Coastal Review is now featuring the historical analysis of author Eric Medlin.
From the Croatan and Roanoke tribes to the Sir Walter Raleigh expeditions, the region has attracted peoples interested in its crisp beaches and myriad of waterways. Many men and women have attempted to tell the history of this region since the 17th century. But one, David Stick (1919-2009), rises above the rest in the eyes of both historians and many of the region’s inhabitants.
Stick was not just a talented writer and researcher. He was a local businessman, a supporter of the economic and environmental well-being of the coast, and in many ways the platonic ideal of a local historian.
David Stick was born in 1919 in New Jersey. His father, Frank Stick, was an outdoor photographer and illustrator who was lured to the Outer Banks’ lush scenery and real estate opportunities. Frank became a successful developer, lobbied for the creation of Cape Hatteras National Seashore, and eventually illustrated some of his son’s books.
David began his career following his father’s love of the ocean. After a stint at the University of North Carolina and in the military, he returned to the Outer Banks and became a real estate broker. He did not stop with houses and land, however. Stick developed a new town, Southern Shores, where he served as mayor and worked on the town’s distinctive flat-roof homes.
Over the years, he diversified his holdings beyond real property. In a 1985 retrospective, William S. Powell named a handful of Stick’s many interests: “a land company, a contracting firm, a motor lodge, a craft shop, a bookshop, and a publisher of maps.”
Stick’s success in business allowed him to pursue his love of his adopted region. He began to collect materials about the Outer Banks, a collection that later served as the basis for the Outer Banks History Center. Stick served on planning boards and in governmental positions where he could act as a booster for the region.
As county commissioner, Stick began to update the county’s antiquated government structure. Stick also began to write history, with his first book, “Fabulous Dare: The Story of Dare County, Past and Present,” being published in 1949. History became his most important legacy. Stick ended up writing 13 books and going on numerous media tours sharing his love of coastal North Carolina.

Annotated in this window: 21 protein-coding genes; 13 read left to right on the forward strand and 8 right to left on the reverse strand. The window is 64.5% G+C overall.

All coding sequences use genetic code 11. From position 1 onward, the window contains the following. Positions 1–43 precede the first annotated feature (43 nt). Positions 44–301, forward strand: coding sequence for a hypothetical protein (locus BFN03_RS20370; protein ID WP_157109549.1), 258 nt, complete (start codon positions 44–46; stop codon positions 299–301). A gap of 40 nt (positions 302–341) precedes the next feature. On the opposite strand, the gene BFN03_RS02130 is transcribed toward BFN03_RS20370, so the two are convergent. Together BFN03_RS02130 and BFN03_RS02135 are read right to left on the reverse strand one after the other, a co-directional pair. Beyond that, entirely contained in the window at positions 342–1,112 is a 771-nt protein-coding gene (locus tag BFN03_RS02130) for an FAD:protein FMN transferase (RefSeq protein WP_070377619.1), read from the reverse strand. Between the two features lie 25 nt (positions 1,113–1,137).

In many ways, the trajectory of Stick’s life matched the plan for local historians set out by Albert Ray Newsome, secretary of the North Carolina Historical Commission. In the 1928 Biennial Report of the North Carolina Historical Commission, Newsome wrote that he wanted each county to have a historian and for that historian to be rooted in the local community. They were not doctoral students who pored over archives for months or years to complete a dense monograph on a local county or town.
Instead, Newsome intended these men and women to be locals who knew the people and environment of their communities from decades of lived experience. They would immerse themselves in a county, learn all there was to know, and then write down what they had learned for both the local community and the outside world.
Stick fit Newsome’s mold perfectly. He was not just a businessman of the Outer Banks but a lifelong resident and enthusiast. In a 1987 speech, Stick reminisced about his life as a newspaper reporter and diver on the Outer Banks. He found shipwrecks, speared fish, and sailed throughout the islands. Stick eventually retired in Kitty Hawk and moved to a house where, during breaks in writing, he could “look down on my dock and the little boathouse at the end, and gaze — often for long periods, when I really should be writing — at the broad expanse of Kitty Hawk Bay stretching south and west to the horizon …”
Even though he was not born in the region, he was as much of a local as many other residents, most of whom were themselves transplants by the 1960s and 1970s.
But Stick went far beyond many of his local contemporaries and antecedents. In a word, his history was good. Stick’s work won national acclaim. His first UNC Press book, “Graveyard of the Atlantic,” published in 1952, received positive reviews from the New York Times Magazine and the New Yorker. A reviewer in the Journal of Southern History proclaimed it an excellent work that was “written in an interesting and nearly fictional style which causes the reader to feel the terror of the shipwrecked as well as the determination and sometimes helpless feeling of the lifesaving personnel.”
Six years later, “The Outer Banks in North Carolina, 1584-1958” was lauded in the North Carolina Historical Review as “an excellent addition to the growing literature on the history of the Tar Heel state.”
Each of Stick’s books were meticulously researched, with “Graveyard of the Atlantic” containing six pages of references and a list of over 600 individual shipwrecks off the coast of North Carolina. Stick’s books sold nearly a quarter of a million copies during his lifetime, a remarkable achievement for a local historian, and nearly all of them are still in print. In 1987, Stick became the second local historian to win the North Caroliniana Society Award, one of the highest lifetime achievement honors for a North Carolinian involved in history.
Stick’s approach to historical writing is currently endangered. Pressure on the publishing industry has led to fewer books written for small, local audiences. Their work falls outside the rigorous, competitive nature of academic publishing and the wide audience of popular publishers.
Stick’s life and legacy, both of his books and his many business projects, were dedicated to preserving and telling the story of his adopted coastal home. We hope that legacy will push more historians to follow in his footsteps and reverse the current downward trend of local history.